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On asking questions

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  • On asking questions

    Dear Venerable Ajahn Brahmali,

    Ajahn Chah recommended that we ask our questions by ourself(or something like this). But I feel that questions on how my mind works are not to be asked since only I can have a look at my mind and answer it, although information on general information on the mind is very beneficial.

    Also I feel asking questions which increase our understanding the Buddha's teachings are necessary.

    Also the Buddha praised asking questions and indicated that it lead to increase in intelligence.

    Can you please shed some more information on this matter? Because it it becoming difficult for me to judge whether to ask a particular kind of question or not.

    With Metta.

  • #2
    Dear Abhishek,

    You are quite right: questioning is useful and knowing the limit of questions is also useful. I would suggest you first try to resolve any question you may have on your own. If you can find the answer to a question on your own, you will find the answer is much more meaningful and your understanding will grow more quickly. If after reflection, however, you are still uncertain, that may be the right time to ask. It is also useful to ask different people, since this will give you a broader outlook.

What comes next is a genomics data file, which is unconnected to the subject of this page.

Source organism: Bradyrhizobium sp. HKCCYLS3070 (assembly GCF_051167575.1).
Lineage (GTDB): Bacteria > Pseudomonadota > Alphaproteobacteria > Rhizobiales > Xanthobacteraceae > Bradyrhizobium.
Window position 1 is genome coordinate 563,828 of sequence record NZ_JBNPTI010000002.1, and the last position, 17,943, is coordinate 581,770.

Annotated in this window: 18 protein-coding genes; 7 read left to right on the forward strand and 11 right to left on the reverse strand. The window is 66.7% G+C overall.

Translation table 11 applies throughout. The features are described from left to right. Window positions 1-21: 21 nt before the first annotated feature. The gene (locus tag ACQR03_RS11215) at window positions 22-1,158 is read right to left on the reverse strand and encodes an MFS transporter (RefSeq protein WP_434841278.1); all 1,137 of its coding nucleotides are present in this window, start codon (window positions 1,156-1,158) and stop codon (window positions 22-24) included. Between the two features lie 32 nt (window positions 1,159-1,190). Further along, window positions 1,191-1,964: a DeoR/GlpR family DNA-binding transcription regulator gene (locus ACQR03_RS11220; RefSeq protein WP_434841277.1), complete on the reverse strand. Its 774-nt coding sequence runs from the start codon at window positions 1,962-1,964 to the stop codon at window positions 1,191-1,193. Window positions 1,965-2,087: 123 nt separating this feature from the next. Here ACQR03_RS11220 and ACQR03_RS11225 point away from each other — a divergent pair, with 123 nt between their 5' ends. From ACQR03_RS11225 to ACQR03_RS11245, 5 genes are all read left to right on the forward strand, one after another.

There is a sutta where a monk asks what is right time to approach a more senior monk to ask a question. He gets different replies form different people: some say in the morning, some at mid-day, some in the afternoon and some in the evening. But the right answer, according to the Buddha, is that you should ask whenever you have a hindrance in your mind, and you need advice in how to overcome it. Very pragmatic!

    With metta.


    • #3
      Thank you for the response, Ajahn Brahmali.



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